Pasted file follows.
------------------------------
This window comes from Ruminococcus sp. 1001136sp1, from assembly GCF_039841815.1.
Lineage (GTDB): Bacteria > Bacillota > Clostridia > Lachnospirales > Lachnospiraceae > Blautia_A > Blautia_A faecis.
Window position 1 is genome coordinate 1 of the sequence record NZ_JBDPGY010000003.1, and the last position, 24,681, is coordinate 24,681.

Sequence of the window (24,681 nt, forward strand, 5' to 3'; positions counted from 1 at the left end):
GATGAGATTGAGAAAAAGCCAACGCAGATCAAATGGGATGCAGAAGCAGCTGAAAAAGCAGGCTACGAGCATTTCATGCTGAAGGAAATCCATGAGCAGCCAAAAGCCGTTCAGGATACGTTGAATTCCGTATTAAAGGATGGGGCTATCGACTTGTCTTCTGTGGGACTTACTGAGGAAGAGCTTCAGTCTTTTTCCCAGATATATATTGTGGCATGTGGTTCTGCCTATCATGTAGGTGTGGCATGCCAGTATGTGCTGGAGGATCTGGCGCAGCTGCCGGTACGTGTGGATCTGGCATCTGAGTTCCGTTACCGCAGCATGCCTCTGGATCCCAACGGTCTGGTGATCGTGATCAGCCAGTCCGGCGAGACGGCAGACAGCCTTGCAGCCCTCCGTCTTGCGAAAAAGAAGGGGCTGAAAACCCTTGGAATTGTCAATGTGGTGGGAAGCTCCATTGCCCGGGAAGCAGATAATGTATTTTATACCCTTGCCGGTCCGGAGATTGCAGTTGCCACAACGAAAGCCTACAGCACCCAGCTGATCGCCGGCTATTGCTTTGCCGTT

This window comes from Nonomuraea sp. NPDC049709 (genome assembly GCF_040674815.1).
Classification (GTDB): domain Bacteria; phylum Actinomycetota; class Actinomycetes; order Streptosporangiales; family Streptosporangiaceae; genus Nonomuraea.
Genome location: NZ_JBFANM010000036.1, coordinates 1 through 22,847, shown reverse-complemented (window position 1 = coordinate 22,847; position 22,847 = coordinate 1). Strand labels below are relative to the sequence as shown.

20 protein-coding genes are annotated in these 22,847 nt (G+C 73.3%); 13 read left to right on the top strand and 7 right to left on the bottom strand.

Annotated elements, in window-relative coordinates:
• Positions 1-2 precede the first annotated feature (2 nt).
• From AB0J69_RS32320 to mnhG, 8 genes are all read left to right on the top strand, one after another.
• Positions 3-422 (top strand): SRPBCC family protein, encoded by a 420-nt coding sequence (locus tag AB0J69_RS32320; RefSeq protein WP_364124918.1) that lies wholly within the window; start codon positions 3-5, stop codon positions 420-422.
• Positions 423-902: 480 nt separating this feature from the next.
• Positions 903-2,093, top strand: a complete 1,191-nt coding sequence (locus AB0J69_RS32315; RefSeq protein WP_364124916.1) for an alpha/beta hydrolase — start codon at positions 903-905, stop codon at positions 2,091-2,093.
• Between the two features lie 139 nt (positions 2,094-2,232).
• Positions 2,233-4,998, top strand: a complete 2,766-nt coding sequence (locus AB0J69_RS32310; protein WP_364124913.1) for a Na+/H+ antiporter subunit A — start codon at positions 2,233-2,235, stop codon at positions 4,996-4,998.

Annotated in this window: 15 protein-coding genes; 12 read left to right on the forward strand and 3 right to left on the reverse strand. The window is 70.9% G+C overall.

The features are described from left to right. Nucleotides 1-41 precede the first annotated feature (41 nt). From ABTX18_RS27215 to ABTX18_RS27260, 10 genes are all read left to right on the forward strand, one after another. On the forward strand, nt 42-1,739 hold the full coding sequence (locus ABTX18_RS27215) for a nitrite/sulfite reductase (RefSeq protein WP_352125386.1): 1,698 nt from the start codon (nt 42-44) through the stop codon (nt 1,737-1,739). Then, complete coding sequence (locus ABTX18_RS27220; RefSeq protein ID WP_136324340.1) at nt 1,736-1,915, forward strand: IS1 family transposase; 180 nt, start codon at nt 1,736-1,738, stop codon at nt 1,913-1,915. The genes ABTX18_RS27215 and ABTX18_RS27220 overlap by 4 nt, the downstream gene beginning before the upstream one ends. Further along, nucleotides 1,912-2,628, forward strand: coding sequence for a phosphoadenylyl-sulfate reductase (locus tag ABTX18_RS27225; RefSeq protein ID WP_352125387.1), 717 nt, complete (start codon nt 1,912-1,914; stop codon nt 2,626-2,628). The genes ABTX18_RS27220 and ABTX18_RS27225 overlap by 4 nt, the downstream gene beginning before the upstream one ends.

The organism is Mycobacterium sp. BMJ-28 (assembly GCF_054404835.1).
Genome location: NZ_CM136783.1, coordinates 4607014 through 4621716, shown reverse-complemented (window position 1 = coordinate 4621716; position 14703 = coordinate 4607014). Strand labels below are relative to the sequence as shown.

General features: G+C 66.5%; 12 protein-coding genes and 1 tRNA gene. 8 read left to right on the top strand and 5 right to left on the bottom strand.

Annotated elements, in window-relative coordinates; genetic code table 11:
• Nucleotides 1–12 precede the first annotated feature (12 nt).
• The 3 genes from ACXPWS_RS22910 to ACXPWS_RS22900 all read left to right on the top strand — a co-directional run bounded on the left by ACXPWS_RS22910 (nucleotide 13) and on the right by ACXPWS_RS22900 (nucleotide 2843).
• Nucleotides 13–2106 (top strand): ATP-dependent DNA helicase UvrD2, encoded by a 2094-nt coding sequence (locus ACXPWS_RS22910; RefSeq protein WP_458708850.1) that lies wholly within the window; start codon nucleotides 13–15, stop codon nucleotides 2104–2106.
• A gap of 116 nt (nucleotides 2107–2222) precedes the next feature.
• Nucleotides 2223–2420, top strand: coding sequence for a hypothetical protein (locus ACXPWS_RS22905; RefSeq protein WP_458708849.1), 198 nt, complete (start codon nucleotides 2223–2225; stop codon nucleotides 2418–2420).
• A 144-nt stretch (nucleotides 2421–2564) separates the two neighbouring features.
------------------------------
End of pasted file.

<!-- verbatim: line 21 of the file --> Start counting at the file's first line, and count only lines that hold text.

Genome location: NZ_CM136783.1, coordinates 4607014 through 4621716, shown reverse-complemented (window position 1 = coordinate 4621716; position 14703 = coordinate 4607014). Strand labels below are relative to the sequence as shown.